Manuel Negrete
Raúl Servín
Luis García 2 1994
Marcelino Bernal 1
Alberto García Aspe 1
1 1998
Luis Hernández 4
Ricardo Peláez 2
Cuauhtémoc Blanco 1
1 2002
Jared Borgetti 2
Gerardo Torrado 1
Player Number of Goals Edition
Omar Bravo 2 2006
Sinha 1
Francisco Fonseca
Rafael Márquez 1
1 2010
Javier Hernández 2
Cuauhtémoc Blanco 1

Managers

Manager Career Games managed Won Drawn Lost Win %
Mexico Adolfo Frías Beltrán 1923 6 4 1 1 66.6
Mexico Alfonso Rojo de la Vega 1928 2 0 2 0 00.0
Spain Juan Luque de Serrallonga 1930 3 0 3 0 00.0
Mexico Rafael Garza Gutiérrez 1934, 1937–1938, 1949 16 14 1 1 87.5
England Alfred C. Crowle 1935 5 5 0 0 100.0
Hungary Jorge Orth 1947 2 2 0 0 100.0
Mexico Octavio Vial 1950 5 0 4 1 00.0
Spain Antonio López Herranz 1950, 1952, 1953–1954, 1956–1958 22 9 10 3 40.9
Mexico Horacio Casarín 1953 1 1 0 0 100.0
Mexico Ignacio Trelles 1958, 1960–1969, 1975–1976 106 50 27 29 47.1
Mexico Fernando Marcos 1959 3 3 0 0 100.0
Hungary Arpad Fekete 1963 3 1 1 1 33.3
Mexico Raúl Cardenas 1968, 1969, 1970, 1979–1981 59 25 20 14 42.3
Mexico Diego Mercado 1969 5 1 2 2 20.0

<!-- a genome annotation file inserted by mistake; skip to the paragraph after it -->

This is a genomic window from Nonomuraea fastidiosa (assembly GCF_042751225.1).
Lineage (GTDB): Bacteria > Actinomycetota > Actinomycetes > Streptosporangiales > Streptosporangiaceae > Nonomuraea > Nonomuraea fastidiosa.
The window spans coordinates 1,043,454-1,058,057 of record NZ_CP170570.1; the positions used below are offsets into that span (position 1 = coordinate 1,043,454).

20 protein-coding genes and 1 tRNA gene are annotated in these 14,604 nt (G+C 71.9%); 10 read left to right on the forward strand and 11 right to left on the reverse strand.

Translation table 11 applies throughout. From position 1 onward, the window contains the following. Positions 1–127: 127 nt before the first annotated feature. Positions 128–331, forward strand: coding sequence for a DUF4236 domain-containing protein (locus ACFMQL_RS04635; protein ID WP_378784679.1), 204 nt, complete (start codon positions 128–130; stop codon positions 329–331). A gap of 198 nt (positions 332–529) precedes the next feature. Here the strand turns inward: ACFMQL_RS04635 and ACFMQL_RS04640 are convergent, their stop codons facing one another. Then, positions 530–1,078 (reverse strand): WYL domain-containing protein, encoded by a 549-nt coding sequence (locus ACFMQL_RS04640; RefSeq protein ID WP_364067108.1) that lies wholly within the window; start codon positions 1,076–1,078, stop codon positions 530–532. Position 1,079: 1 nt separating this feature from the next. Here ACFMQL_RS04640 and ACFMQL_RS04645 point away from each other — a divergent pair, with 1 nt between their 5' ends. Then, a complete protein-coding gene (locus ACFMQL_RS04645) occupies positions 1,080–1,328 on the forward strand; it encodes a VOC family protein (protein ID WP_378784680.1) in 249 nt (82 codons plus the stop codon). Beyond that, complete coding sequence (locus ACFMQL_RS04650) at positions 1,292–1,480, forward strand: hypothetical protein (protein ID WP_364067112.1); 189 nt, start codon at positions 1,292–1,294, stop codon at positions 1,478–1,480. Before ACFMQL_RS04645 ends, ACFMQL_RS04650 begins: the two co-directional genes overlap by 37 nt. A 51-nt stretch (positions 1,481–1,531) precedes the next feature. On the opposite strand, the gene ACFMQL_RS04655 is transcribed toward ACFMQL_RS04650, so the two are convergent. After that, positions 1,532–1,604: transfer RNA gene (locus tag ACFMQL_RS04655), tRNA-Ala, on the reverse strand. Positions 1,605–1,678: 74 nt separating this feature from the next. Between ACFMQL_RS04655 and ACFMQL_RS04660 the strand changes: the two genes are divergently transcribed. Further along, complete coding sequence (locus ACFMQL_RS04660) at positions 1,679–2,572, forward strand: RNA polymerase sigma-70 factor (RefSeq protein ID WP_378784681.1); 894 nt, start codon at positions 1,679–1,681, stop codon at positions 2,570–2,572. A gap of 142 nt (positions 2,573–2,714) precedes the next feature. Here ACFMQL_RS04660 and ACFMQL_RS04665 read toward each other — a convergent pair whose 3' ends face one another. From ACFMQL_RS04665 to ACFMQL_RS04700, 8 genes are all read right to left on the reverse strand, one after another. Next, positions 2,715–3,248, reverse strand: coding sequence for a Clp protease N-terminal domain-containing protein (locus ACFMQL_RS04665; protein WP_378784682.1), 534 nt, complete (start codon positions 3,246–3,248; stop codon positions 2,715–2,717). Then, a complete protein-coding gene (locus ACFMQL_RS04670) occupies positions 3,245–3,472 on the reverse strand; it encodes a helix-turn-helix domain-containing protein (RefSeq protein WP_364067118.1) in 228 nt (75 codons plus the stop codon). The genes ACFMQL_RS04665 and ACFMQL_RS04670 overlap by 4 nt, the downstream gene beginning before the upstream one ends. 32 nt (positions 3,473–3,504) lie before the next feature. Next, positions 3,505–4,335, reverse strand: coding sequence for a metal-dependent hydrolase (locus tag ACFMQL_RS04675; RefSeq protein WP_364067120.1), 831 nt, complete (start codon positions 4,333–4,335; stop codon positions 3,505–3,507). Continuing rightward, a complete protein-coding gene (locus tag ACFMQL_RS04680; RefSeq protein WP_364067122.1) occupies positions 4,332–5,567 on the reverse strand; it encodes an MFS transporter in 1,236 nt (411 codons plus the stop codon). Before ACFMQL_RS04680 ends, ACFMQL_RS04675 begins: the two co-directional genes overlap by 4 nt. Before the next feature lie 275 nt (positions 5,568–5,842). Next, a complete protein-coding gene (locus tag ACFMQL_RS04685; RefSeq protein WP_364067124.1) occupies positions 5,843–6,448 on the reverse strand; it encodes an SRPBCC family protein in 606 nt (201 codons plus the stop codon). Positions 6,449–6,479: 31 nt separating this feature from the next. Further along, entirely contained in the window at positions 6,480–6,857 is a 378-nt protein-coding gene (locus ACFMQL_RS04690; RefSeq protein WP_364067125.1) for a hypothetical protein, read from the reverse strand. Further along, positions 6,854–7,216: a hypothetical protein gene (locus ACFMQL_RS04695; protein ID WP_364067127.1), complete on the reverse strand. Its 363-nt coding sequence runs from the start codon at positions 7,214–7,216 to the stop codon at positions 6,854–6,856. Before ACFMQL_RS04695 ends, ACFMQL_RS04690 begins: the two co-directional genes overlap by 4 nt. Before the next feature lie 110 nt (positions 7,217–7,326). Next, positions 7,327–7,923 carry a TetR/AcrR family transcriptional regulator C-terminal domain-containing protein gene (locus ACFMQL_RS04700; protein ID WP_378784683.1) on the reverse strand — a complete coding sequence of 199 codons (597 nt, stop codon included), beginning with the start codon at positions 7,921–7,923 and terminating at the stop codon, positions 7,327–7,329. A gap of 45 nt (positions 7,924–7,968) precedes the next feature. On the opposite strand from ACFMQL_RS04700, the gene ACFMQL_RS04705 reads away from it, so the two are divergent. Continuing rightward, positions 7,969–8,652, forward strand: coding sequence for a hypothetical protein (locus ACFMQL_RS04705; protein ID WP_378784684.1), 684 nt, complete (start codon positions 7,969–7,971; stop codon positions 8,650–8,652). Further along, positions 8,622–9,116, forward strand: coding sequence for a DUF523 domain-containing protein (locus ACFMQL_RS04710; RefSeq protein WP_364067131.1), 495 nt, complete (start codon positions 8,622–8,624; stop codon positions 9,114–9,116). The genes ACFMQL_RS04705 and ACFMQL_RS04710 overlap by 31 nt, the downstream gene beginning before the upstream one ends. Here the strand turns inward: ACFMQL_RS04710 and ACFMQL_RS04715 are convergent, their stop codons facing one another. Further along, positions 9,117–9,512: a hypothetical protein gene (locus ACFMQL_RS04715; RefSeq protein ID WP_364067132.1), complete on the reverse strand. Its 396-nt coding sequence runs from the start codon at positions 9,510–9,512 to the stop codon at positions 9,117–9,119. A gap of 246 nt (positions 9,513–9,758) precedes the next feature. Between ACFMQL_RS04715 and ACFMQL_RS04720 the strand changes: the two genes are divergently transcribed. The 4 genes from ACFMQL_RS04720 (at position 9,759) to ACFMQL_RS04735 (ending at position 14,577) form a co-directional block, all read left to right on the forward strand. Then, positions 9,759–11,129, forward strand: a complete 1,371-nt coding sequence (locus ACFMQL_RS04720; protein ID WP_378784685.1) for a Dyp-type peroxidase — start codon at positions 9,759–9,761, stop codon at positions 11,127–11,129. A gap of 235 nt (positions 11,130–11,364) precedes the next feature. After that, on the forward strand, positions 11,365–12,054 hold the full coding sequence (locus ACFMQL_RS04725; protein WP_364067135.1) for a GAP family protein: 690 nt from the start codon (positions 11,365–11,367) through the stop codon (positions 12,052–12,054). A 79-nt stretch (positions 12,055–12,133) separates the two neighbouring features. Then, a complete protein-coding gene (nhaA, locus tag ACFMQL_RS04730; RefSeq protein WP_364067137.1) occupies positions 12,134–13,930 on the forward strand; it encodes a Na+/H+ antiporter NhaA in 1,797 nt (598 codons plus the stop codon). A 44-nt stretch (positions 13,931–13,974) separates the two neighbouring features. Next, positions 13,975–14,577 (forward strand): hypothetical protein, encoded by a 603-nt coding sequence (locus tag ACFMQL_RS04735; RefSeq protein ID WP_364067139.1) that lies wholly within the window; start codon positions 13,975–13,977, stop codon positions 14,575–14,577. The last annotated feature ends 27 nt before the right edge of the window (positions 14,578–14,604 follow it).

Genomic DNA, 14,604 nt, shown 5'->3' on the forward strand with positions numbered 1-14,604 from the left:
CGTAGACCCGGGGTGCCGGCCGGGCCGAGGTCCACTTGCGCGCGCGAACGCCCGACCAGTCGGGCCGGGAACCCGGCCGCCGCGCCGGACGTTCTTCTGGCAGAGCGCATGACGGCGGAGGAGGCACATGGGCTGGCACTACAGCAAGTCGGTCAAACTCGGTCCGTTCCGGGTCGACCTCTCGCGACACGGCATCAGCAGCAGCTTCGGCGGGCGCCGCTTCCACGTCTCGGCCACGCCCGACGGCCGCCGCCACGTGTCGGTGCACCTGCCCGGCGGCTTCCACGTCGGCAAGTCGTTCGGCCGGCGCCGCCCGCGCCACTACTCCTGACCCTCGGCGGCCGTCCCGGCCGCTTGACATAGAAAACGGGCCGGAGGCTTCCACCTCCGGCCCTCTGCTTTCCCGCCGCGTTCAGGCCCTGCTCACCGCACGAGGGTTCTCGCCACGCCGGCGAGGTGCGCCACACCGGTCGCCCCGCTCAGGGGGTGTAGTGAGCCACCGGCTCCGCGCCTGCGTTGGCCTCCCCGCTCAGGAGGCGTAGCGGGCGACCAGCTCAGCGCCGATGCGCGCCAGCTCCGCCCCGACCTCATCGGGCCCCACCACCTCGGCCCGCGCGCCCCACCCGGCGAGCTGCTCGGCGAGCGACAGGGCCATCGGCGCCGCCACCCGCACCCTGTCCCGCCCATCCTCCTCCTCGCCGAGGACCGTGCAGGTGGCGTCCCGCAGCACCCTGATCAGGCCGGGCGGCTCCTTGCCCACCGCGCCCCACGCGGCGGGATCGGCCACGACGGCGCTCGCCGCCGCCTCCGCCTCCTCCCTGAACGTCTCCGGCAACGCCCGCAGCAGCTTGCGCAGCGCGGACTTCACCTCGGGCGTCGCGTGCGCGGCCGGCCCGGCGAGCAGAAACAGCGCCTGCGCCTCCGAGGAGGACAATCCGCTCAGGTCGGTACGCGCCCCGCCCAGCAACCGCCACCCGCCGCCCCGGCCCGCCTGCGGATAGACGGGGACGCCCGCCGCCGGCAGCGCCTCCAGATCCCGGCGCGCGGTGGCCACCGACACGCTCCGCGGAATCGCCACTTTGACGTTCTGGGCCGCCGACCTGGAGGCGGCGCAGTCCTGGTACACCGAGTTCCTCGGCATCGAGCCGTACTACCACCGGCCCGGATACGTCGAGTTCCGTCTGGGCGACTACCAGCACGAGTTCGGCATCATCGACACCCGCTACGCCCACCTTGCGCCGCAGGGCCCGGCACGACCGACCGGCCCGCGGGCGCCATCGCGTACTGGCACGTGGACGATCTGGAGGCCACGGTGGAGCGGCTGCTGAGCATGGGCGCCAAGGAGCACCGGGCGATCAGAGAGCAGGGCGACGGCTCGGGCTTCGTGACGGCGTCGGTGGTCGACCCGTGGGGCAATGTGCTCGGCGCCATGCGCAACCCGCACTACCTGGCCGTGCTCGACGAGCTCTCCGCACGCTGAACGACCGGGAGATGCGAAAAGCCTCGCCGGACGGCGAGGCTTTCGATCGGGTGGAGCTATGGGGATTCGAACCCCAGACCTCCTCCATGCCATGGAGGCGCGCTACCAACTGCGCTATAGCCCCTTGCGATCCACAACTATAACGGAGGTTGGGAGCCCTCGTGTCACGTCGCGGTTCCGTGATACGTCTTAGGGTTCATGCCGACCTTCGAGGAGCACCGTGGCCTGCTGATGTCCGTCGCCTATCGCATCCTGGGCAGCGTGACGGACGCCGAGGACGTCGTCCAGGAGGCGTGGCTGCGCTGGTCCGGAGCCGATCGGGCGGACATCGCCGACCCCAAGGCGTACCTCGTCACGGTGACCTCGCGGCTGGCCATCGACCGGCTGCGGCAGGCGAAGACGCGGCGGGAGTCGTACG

Mexico Javier de la Torre 1970–1973 38 20 7 11 52.6
Mexico Ignacio Juáregui 1974 3 2 1 0 66.6
Mexico José Antonio Roca 1977–1978 20 11 3 6 55.0
Mexico José Moncebáez 1979 3 1 1 1 33.3
Mexico Gustavo Peña 1979 1 1 0 0 100.0
Socialist Federal Republic of Yugoslavia Velibor Milutinović 1983–1986, 1995–1997 104 52 32 20 50.0
Mexico Mario Velarde 1987–1989 15 13 0 2 86.6
Mexico Alberto Guerra 1989 3 3 0 0 100.0
Mexico Manuel Lapuente 1990–1991, 1997–2000 67 33 18 16 49.2
Argentina César Luis Menotti 1991–1992 19 7 7 5 36.8
Brazil Ricardo Ferretti 1993 1 1 0 0 100.0
Mexico Miguel Mejía Barón 1993–1995 54 25 17 12 46.2
Mexico Mario Carrillo 1999 1 0 0 1 00.0
Mexico Gustavo Vargas 1999 2 1 1 0 50.0
Mexico Enrique Meza 2000–2001, 2010 20 5 4 11 25.0
Mexico Hugo Sánchez 2000, 2006–2008 26 13 4 9 50.0
Mexico Javier Aguirre 2001–2002, 2009–2010 55 35 10 10 63.6